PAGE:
Molefe lauds incorruptible managers at Zondo commission

Brian Molefe, a former CEO of Transnet, did not come off lightly at the Zondo commission.

Testifying to the Commission of Inquiry into State Capture recently, Transnet board chairman Popo Molefe said it was encouraging to have found that certain top-flight managers were incorruptible.

Sometimes senior managers simply couldn’t go along with what they saw, he told commission chair Judge Raymond Zondo.

Speaking with contempt about former chief financial officer (CFO) Anoj Singh, Molefe said the current board had found during its own inquiry at least one senior manager who couldn’t go along with “a CFO that colluded with a consultancy to marginalise executive oversight and get millions as a capital-raising fee from South China Rail”, one of the companies implicated in benefiting from state capture.

Singh’s legal representation was conspicuously absent as Molefe testified to his detriment.

So was representation for Siyabonga Gama, one of the most recent former Transnet CEOs who also didn’t come off lightly.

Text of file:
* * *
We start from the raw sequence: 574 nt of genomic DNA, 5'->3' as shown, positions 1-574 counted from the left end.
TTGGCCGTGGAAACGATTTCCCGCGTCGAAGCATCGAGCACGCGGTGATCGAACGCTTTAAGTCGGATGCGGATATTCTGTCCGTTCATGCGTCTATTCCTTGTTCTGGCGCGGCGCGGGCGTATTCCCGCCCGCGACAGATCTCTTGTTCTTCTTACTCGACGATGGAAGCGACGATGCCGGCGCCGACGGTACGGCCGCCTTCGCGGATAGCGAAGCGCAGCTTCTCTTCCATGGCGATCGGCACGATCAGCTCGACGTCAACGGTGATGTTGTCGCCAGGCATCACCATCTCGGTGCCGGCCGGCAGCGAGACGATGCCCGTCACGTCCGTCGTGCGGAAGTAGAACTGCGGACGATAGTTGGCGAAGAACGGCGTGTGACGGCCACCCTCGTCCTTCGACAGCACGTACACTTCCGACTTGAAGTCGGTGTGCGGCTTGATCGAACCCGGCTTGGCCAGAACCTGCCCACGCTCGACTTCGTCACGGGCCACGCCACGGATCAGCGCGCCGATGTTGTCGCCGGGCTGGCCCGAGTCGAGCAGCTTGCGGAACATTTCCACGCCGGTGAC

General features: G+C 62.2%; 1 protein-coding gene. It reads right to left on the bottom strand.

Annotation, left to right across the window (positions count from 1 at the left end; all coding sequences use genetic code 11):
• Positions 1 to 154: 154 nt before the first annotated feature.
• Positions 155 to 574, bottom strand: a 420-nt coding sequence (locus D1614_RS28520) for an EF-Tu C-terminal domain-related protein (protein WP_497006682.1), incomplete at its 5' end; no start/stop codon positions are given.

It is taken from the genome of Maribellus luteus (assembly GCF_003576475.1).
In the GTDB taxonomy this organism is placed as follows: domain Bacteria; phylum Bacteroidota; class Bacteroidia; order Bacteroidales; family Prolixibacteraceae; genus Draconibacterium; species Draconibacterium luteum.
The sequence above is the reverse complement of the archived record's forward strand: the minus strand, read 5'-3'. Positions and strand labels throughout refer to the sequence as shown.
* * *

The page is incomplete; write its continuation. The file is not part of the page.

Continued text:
Brian Molefe, Gama’s predecessor, and Singh were also not alone in being identified as state capture operatives.

Recalling former home affairs minister Malusi Gigaba and his naturalisation favours for choice associates, Popo Molefe said “he was a buddy of the Guptas” – the notorious family who fled the country after Cyril Ramaphosa came to power.

Together with Gupta business associate Salim Essa and Iqbal Sharma, a former tender boss at the SOC, “billions were siphoned from Transnet”.

But it was “Cryin’ Brian”, the former parastatal boss who famously burst into tears when the Gupta heat got to him, as well as Gama and Singh that were “the key architects of state capture”, Popo Molefe said.

“They signed off on tenders in order to facilitate companies that were the darlings of the Guptas.

 “They clearly worked towards an abrogation of corporate governance rules and gross violation of senior fiduciary duties at Transnet.”

- Eugene Goddard


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